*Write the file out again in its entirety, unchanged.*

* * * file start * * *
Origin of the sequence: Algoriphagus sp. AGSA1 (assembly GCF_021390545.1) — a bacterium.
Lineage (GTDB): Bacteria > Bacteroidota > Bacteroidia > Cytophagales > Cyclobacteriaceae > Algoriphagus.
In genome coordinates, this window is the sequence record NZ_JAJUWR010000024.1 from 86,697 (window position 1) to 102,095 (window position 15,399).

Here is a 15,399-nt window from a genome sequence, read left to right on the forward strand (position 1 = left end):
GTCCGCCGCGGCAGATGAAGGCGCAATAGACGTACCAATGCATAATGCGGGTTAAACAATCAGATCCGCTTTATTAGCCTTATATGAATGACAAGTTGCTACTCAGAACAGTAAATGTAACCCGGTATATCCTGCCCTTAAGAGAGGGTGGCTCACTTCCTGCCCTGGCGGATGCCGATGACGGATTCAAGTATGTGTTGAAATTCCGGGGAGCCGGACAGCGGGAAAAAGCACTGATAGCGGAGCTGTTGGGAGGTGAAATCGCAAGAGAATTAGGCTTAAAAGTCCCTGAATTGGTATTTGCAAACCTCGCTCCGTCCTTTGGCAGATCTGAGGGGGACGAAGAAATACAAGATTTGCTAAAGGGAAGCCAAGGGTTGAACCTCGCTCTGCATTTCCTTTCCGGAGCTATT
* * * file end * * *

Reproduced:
Origin of the sequence: Algoriphagus sp. AGSA1 (assembly GCF_021390545.1) — a bacterium.
Lineage (GTDB): Bacteria > Bacteroidota > Bacteroidia > Cytophagales > Cyclobacteriaceae > Algoriphagus.
In genome coordinates, this window is the sequence record NZ_JAJUWR010000024.1 from 86,697 (window position 1) to 102,095 (window position 15,399).

Here is a 15,399-nt window from a genome sequence, read left to right on the forward strand (position 1 = left end):
GTCCGCCGCGGCAGATGAAGGCGCAATAGACGTACCAATGCATAATGCGGGTTAAACAATCAGATCCGCTTTATTAGCCTTATATGAATGACAAGTTGCTACTCAGAACAGTAAATGTAACCCGGTATATCCTGCCCTTAAGAGAGGGTGGCTCACTTCCTGCCCTGGCGGATGCCGATGACGGATTCAAGTATGTGTTGAAATTCCGGGGAGCCGGACAGCGGGAAAAAGCACTGATAGCGGAGCTGTTGGGAGGTGAAATCGCAAGAGAATTAGGCTTAAAAGTCCCTGAATTGGTATTTGCAAACCTCGCTCCGTCCTTTGGCAGATCTGAGGGGGACGAAGAAATACAAGATTTGCTAAAGGGAAGCCAAGGGTTGAACCTCGCTCTGCATTTCCTTTCCGGAGCTATT